What are the comparative notes on the following: Holmes' idiosyncrasies, Watson's relationship with Holmes, use of red herrings, and depiction of police?

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bmadnick eNotes educator| Certified Educator

What you're asking for can be applied to most of the stories. You can get access to them on numerous websited on the internet. Enotes has the basic information you need however.

Sherlock Holmes has the uncanny ability to notice the tiniest of details that most of us would never see. He has a broad knowledge of many topics, and this helps him to solve his crimes as well. It's a game to Holmes to try to figure out and solve crimes, one that lets him "escape from the commonplaces of existence." His logic and power of reasoning allow him to put two and two together when most of us are still trying to determine what they are. He observes details most of us overlook in fighting the evil criminals of his society.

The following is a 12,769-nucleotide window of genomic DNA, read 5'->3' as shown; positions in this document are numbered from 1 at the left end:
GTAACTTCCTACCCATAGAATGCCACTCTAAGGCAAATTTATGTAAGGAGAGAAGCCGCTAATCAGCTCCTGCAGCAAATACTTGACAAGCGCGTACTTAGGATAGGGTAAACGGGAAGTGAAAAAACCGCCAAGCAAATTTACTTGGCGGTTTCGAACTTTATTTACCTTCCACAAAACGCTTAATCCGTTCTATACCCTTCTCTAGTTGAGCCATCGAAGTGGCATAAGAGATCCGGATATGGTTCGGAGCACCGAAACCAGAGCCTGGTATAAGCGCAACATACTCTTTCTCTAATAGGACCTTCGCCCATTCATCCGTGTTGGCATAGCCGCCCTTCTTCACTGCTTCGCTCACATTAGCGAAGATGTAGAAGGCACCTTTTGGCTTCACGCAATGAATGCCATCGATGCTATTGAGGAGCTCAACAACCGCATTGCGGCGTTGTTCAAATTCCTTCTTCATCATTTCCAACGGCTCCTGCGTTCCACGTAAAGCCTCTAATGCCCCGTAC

Dr. Watson is a devoted follower of Holmes and a willing participant in his adventures. He doesn't always understand what Holmes is doing or even why, but he trusts him to solve the crime. Dr. Watson admires Holmes and realizes his life is more interesting because of their adventures together.

A red herring is a false clue to try and throw the police and Holmes off the track of solving a crime. Therefore, appearance and reality can be deceiving. In this particular story, the criminals don't appear to be criminal-like in their appearance or behavior. Holmes feels he must trust the evidence rather than outward appearances.

The police aren't always shown in a positive light, but are depicted as inept, especially compared to Holmes.

Read the study guide:
The Red-Headed League

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